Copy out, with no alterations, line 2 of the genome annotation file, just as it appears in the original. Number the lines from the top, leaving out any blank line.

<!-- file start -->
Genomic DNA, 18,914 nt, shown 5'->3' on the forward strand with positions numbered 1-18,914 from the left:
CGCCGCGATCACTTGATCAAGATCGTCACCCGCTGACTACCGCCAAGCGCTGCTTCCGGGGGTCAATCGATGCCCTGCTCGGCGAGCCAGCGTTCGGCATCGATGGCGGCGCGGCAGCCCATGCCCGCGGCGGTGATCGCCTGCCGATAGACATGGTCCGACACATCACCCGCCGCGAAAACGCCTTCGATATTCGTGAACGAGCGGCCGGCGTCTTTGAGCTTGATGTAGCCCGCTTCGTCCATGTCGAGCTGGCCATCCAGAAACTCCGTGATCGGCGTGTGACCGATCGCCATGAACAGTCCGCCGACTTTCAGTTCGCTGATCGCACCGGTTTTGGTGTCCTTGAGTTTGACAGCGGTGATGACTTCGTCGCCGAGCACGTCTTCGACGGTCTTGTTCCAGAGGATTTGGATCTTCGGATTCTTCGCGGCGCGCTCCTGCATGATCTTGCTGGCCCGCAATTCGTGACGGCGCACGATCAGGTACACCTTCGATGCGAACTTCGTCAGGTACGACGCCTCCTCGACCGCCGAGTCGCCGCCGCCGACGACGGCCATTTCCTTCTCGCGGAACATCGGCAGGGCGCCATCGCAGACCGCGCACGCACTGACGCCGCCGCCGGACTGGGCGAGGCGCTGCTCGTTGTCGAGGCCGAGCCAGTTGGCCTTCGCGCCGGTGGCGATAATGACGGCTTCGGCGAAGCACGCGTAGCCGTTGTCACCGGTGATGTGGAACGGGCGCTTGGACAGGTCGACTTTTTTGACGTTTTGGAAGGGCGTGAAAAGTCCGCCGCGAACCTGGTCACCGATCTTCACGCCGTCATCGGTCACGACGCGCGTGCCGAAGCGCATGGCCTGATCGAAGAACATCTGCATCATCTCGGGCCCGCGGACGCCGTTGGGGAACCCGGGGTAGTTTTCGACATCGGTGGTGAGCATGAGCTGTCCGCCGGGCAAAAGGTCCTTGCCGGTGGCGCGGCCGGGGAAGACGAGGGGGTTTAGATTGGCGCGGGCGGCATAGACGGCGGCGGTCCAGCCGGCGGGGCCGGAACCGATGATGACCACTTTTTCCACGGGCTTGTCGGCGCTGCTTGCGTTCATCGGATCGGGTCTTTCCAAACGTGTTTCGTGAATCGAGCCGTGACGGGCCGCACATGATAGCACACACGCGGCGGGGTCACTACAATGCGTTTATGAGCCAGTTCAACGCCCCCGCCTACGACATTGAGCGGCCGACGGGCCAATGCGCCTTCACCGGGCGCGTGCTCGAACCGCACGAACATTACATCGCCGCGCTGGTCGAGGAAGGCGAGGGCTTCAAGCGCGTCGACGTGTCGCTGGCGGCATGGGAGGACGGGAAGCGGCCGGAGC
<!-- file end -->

CGCCGCGATCACTTGATCAAGATCGTCACCCGCTGACTACCGCCAAGCGCTGCTTCCGGGGGTCAATCGATGCCCTGCTCGGCGAGCCAGCGTTCGGCATCGATGGCGGCGCGGCAGCCCATGCCCGCGGCGGTGATCGCCTGCCGATAGACATGGTCCGACACATCACCCGCCGCGAAAACGCCTTCGATATTCGTGAACGAGCGGCCGGCGTCTTTGAGCTTGATGTAGCCCGCTTCGTCCATGTCGAGCTGGCCATCCAGAAACTCCGTGATCGGCGTGTGACCGATCGCCATGAACAGTCCGCCGACTTTCAGTTCGCTGATCGCACCGGTTTTGGTGTCCTTGAGTTTGACAGCGGTGATGACTTCGTCGCCGAGCACGTCTTCGACGGTCTTGTTCCAGAGGATTTGGATCTTCGGATTCTTCGCGGCGCGCTCCTGCATGATCTTGCTGGCCCGCAATTCGTGACGGCGCACGATCAGGTACACCTTCGATGCGAACTTCGTCAGGTACGACGCCTCCTCGACCGCCGAGTCGCCGCCGCCGACGACGGCCATTTCCTTCTCGCGGAACATCGGCAGGGCGCCATCGCAGACCGCGCACGCACTGACGCCGCCGCCGGACTGGGCGAGGCGCTGCTCGTTGTCGAGGCCGAGCCAGTTGGCCTTCGCGCCGGTGGCGATAATGACGGCTTCGGCGAAGCACGCGTAGCCGTTGTCACCGGTGATGTGGAACGGGCGCTTGGACAGGTCGACTTTTTTGACGTTTTGGAAGGGCGTGAAAAGTCCGCCGCGAACCTGGTCACCGATCTTCACGCCGTCATCGGTCACGACGCGCGTGCCGAAGCGCATGGCCTGATCGAAGAACATCTGCATCATCTCGGGCCCGCGGACGCCGTTGGGGAACCCGGGGTAGTTTTCGACATCGGTGGTGAGCATGAGCTGTCCGCCGGGCAAAAGGTCCTTGCCGGTGGCGCGGCCGGGGAAGACGAGGGGGTTTAGATTGGCGCGGGCGGCATAGACGGCGGCGGTCCAGCCGGCGGGGCCGGAACCGATGATGACCACTTTTTCCACGGGCTTGTCGGCGCTGCTTGCGTTCATCGGATCGGGTCTTTCCAAACGTGTTTCGTGAATCGAGCCGTGACGGGCCGCACATGATAGCACACACGCGGCGGGGTCACTACAATGCGTTTATGAGCCAGTTCAACGCCCCCGCCTACGACATTGAGCGGCCGACGGGCCAATGCGCCTTCACCGGGCGCGTGCTCGAACCGCACGAACATTACATCGCCGCGCTGGTCGAGGAAGGCGAGGGCTTCAAGCGCGTCGACGTGTCGCTGGCGGCATGGGAGGACGGGAAGCGGCCGGAGC